When I watch gameplay videos of DCSS (Dungeon Crawl) I've noticed that scrolling at each step is kind of irritating. It's not that obvious when you play yourself rather than just watch however. What I find interesting is that ADOM is also scrolling per move, but only if there is more level to be displayed. At the ends of the level ADOM's gameview is not scrolling which is soothing to eyes. Another trick that helps is smooth scrolling. In fact it may be a bigger factor to make scrolling easier to follow (especially when watching gameplay videos).

The other option to scroll is known as "push-scrolling" which means more level is displayed when a limit is reached. The problem with push-scrolling is that you have to handle visibility somehow, because it's not always the same distance you or enemies can see, unless you limit the vision in the currently displayed gameview also.

I'm planning to move from centered gameview to push-scrolling style in Kaduria. Yes, after more than 20 years of development. Yet now when there are less limits on resolution it's possible to use a large gameview with 32x32 pixel tiles (or even bigger) if the resolution requirement is the current full HD. Who knows when Kaduria is released the now full HD is a small resolution.

Sunday, 30 October 2016

New tiles for automap

The tile size of automap is one of the special problems I have seen before during this project which is tiles getting too small for modern resolutions. The size of automap tile is 12 x 12 pixels and it's just slightly too small. Resizing to something like 16 x 16 could make a difference.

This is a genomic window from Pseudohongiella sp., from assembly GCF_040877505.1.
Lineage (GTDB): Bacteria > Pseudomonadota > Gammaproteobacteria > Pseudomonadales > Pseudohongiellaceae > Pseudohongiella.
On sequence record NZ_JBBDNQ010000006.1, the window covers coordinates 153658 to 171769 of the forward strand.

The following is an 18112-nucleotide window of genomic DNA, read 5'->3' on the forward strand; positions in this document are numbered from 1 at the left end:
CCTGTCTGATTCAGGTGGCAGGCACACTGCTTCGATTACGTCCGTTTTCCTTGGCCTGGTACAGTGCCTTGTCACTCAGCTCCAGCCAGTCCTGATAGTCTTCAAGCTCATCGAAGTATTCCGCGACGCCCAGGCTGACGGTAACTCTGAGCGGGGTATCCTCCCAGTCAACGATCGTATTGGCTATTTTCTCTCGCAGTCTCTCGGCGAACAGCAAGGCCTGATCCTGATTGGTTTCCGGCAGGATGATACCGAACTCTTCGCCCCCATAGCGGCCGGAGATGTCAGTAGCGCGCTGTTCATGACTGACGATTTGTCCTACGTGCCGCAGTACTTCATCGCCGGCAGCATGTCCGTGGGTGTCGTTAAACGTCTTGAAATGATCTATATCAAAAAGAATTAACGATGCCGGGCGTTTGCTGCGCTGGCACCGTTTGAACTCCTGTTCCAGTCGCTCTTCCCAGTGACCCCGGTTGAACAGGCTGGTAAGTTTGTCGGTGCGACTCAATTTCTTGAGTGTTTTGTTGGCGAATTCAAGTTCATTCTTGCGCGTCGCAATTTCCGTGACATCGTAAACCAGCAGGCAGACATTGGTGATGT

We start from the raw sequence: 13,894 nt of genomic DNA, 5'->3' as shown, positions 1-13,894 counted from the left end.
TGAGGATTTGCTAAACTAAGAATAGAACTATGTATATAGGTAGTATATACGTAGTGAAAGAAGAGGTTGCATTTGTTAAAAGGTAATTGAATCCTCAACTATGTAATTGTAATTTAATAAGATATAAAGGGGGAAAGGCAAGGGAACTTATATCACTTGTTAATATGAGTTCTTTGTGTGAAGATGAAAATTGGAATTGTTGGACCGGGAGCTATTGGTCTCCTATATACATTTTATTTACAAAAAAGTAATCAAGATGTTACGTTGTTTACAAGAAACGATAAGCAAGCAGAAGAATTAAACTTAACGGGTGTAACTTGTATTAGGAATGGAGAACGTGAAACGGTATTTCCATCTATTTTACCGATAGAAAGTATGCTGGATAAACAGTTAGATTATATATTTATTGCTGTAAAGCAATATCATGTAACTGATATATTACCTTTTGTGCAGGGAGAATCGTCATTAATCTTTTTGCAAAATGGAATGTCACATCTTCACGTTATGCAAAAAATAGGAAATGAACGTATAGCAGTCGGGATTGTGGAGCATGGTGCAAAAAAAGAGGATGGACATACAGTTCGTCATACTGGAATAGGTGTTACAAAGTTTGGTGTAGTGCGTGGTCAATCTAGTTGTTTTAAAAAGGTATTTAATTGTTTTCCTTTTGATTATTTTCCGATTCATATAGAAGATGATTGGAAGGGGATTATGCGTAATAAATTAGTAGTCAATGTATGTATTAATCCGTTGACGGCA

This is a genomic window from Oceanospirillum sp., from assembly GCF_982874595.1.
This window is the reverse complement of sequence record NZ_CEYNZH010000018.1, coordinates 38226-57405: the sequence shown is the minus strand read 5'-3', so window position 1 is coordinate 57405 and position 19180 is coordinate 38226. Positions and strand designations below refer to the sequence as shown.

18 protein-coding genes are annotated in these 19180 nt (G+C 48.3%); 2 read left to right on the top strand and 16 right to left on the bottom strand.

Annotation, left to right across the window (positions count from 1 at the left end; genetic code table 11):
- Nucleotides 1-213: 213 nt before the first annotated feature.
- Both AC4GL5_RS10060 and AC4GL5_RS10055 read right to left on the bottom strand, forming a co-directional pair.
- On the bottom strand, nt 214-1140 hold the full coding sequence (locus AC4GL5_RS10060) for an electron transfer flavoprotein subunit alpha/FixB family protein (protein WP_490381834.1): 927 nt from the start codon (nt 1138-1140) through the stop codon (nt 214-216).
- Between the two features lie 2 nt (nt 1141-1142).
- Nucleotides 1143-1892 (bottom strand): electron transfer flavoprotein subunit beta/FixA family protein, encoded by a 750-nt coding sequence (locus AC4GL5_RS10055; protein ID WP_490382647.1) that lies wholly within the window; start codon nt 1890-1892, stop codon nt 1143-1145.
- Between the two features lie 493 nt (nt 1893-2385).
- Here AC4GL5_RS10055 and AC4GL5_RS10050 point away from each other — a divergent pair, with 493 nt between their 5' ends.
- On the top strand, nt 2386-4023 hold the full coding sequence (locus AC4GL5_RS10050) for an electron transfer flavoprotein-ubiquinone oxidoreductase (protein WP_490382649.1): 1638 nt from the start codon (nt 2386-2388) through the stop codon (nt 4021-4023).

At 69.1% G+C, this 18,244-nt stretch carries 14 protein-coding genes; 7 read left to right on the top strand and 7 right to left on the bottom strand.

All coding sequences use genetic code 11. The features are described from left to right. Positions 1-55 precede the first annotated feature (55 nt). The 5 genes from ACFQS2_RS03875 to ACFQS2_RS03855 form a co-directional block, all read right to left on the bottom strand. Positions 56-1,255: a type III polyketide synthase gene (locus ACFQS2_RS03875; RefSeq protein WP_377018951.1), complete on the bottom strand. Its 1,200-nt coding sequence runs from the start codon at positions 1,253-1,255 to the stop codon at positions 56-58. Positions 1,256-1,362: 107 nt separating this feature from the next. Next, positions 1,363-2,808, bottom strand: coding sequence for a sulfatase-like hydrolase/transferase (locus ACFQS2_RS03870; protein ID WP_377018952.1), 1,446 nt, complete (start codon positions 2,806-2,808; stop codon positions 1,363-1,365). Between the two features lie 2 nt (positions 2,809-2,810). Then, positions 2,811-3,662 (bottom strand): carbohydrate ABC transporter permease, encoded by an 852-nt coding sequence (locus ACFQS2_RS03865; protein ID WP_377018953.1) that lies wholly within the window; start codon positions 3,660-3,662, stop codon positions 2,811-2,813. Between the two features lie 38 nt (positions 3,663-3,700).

The automap routine is quite good at handling the change of size I think. It doesn't yet have any special features I'm planning, it's simply displaying the explored map. The automap could have some kind of world structure where you would select visited places and view the map of them. Writing comments on maps could also be a useful feature.

Thursday, 13 October 2016


I've entered into a nice mood or flow in programming. I think it's the result of leaving Rogue Temple forums. Or it might be the vitamin D I've started to take. Currently I'm going through game object classes and checking out virtual functions. There is a kind of problem when letting virtual functions "to do" later. When designing a virtual function logic you should write all versions for derived classes as soon as possible to find out problems with function parameters etc. For example it looks like I have to add 'actor' parameter for Break function for game objects, but we'll see it when testing that functionality.